by Rob Tims
If you had to divide the world into 2 categories, what would those categories be? I’ve a list of possibilities.
- IPhone users and Android users
- Dallas Cowboys fans and New Orleans Saints fans (who else is there, really?)
- Boston Red Sox fans and New York Yankees fans
- People who love grits and those who prefer oatmeal
- People with one alarm in the morning, and people with many
- Those who eat a Hershey bar one square at a time, and those who bite it like an apple
- Those who cut a sandwich corner to corner and those who cut straight across
- Those who use bookmarks and those who fold the corners of pages
This is but a smattering of my list, but you get the point, and you have a list of your own.
I enjoy this exercise because it forces me to boil things down to their simplest terms. I am forced to keep the main thing the main thing. There are risks associated with oversimplifying things, but it’s often a helpful exercise.
It’s one reason why I found this (paraphrased) comment by Martin Luther so helpful. In a sermon called, “Of True Piety, the Law and Faith, and of Love to Our Neighbor,” Luther says the following (and again, I’m paraphrasing to make it plain):
When it comes to God’s law, there are two classes of men. The first are those who, when they hear God’s law, desire to perform and fulfill it through their works. Such persons make a show with their glittering, fabricated service of God, and they think they keep this law. Yet in reality, they do not.
The other class are those who know themselves by the law and study what it seeks and requires. When they hear it, they are humbled by it, recognizing that they can not keep it. This leads them to confess their sin and helplessness and cry out to God for help, which He gives.
Do you see his point? When it comes to the law of God, there are 2 kinds of people in this world. There are those who read it and say (foolishly), “I can and will follow this law.” They probably impress themselves and others, but not God, and end up worshipping their own righteousness. Then there are those who read it and say (rightly), “God help me.” And in Christ, He has. They are then, in turn, empowered to love God, His law, and pursue a life of keeping it.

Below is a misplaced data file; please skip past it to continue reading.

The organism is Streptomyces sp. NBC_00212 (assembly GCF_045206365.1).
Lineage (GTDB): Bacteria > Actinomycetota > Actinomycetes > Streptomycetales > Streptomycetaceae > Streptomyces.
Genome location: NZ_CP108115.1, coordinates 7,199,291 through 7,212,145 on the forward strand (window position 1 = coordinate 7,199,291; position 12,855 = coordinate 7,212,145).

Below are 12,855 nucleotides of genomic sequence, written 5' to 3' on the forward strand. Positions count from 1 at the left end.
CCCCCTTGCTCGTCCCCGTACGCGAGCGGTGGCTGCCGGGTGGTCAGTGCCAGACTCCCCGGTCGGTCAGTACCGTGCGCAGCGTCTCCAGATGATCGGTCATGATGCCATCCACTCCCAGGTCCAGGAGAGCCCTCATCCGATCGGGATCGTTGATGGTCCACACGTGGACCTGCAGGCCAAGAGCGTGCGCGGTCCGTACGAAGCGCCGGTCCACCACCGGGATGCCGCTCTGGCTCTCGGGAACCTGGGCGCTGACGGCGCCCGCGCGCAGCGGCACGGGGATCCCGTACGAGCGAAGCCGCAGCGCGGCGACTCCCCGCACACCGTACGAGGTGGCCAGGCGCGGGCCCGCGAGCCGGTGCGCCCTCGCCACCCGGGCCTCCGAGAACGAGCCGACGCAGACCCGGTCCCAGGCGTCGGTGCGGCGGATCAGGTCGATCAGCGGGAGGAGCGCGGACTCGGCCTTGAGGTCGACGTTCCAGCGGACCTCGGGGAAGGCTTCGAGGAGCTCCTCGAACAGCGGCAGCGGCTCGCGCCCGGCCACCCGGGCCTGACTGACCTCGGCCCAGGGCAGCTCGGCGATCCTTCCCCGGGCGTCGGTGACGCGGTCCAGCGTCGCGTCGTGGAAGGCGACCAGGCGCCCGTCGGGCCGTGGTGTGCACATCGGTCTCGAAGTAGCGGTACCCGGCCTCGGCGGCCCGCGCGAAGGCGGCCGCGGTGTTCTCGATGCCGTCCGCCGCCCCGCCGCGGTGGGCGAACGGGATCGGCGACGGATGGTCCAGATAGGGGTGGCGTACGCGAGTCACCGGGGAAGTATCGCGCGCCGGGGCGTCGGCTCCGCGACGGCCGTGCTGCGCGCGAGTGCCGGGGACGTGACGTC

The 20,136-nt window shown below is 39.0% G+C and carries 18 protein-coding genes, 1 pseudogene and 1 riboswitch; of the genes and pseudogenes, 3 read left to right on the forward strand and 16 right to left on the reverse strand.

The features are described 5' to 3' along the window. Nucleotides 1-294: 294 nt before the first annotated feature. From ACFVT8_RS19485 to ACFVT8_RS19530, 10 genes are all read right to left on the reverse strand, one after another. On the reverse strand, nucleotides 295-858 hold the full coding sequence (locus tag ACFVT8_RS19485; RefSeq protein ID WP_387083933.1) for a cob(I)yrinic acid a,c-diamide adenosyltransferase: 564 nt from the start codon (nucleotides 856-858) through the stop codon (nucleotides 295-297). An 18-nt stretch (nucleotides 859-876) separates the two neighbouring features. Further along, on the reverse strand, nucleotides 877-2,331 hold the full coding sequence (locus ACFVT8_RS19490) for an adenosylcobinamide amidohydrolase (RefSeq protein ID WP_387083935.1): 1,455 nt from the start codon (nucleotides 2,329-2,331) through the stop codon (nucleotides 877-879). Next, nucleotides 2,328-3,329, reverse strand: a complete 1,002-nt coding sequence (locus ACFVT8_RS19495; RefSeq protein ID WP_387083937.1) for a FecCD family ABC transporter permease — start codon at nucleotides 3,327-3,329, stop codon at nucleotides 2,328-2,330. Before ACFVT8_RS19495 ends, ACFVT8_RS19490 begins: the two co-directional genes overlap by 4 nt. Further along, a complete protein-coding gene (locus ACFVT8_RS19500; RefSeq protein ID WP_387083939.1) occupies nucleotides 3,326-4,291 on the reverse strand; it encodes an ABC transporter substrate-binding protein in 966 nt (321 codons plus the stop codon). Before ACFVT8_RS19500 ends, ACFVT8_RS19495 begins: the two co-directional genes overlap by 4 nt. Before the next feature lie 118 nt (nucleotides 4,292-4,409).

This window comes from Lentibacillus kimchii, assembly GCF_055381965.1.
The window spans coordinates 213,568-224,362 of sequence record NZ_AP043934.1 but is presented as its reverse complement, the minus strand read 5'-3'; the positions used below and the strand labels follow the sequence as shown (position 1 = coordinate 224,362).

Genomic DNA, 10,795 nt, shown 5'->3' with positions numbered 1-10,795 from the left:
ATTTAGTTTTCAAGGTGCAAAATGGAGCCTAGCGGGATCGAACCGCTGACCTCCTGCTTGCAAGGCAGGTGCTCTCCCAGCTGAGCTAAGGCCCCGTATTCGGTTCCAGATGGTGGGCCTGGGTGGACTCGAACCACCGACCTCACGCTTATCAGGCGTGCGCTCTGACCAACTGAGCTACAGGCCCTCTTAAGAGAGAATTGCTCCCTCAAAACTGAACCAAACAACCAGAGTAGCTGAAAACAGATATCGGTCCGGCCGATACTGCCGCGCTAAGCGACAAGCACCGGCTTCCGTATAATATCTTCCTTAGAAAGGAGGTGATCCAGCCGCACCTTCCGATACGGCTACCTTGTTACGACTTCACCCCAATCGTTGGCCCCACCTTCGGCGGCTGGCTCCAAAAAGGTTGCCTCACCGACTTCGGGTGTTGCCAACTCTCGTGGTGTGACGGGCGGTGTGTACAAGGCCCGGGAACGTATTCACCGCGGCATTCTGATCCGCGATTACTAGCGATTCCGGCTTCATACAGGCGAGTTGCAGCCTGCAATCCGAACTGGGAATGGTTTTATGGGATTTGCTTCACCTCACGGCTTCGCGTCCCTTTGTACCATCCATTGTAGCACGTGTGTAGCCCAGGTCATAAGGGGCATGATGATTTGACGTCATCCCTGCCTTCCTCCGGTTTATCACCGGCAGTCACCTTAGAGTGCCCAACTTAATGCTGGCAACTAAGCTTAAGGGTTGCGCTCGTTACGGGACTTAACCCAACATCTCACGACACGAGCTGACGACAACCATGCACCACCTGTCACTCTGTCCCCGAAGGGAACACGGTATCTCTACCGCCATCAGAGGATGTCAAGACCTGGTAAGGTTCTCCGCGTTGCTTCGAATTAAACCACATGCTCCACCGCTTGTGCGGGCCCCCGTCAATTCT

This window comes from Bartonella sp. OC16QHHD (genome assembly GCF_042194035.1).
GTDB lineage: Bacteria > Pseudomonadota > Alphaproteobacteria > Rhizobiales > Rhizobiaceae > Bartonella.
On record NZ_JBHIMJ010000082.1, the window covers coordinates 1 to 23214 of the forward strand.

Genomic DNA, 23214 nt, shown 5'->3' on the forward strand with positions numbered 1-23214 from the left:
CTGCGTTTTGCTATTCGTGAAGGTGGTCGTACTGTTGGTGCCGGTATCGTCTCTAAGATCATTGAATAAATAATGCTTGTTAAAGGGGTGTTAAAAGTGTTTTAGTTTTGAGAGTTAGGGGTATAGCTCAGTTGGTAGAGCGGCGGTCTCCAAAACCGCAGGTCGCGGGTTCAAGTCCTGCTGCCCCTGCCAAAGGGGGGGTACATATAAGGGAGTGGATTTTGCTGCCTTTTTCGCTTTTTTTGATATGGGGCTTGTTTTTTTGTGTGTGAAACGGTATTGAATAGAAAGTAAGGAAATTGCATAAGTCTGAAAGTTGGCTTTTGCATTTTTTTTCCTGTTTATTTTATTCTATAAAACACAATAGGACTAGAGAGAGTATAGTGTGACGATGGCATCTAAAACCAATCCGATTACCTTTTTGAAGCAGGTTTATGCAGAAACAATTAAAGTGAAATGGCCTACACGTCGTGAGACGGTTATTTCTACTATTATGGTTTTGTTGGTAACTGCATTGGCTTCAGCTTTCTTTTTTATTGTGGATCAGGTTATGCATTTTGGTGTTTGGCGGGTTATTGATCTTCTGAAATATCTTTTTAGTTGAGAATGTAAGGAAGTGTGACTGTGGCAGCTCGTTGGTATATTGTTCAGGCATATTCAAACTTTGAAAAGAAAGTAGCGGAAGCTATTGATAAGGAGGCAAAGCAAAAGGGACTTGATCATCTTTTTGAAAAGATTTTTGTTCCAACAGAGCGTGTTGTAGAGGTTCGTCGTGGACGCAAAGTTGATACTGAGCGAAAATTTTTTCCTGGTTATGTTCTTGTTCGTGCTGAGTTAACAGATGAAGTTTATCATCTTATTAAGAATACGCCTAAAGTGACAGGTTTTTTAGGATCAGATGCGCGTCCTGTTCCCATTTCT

So, when it comes to the law of God, what kind of person are you? Says Luther, “If you desire to attain the true righteousness that avails before God, you must despair altogether of yourself and trust in God alone; you must surrender yourself to Christ and accept him, so that all that he has is yours, and all that is yours, becomes his. For in this way you begin to burn with divine love and become quite another man, completely born anew, all that is in you is converted. Then you will have as much delight in chastity as before you had pleasure in unchastity, and so forth.”
Rob Tims is husband to Holly and father to Trey, Jono, Abby Jane and Luke. He’s the author of Southern Fried Faith: Confusing Christ and Culture in the Bible Belt, and manages the team behind smallgroup.com at LifeWay Christian Resources in Nashville. He writes regularly at RobTims.com and blogs every Friday at Forward Progress.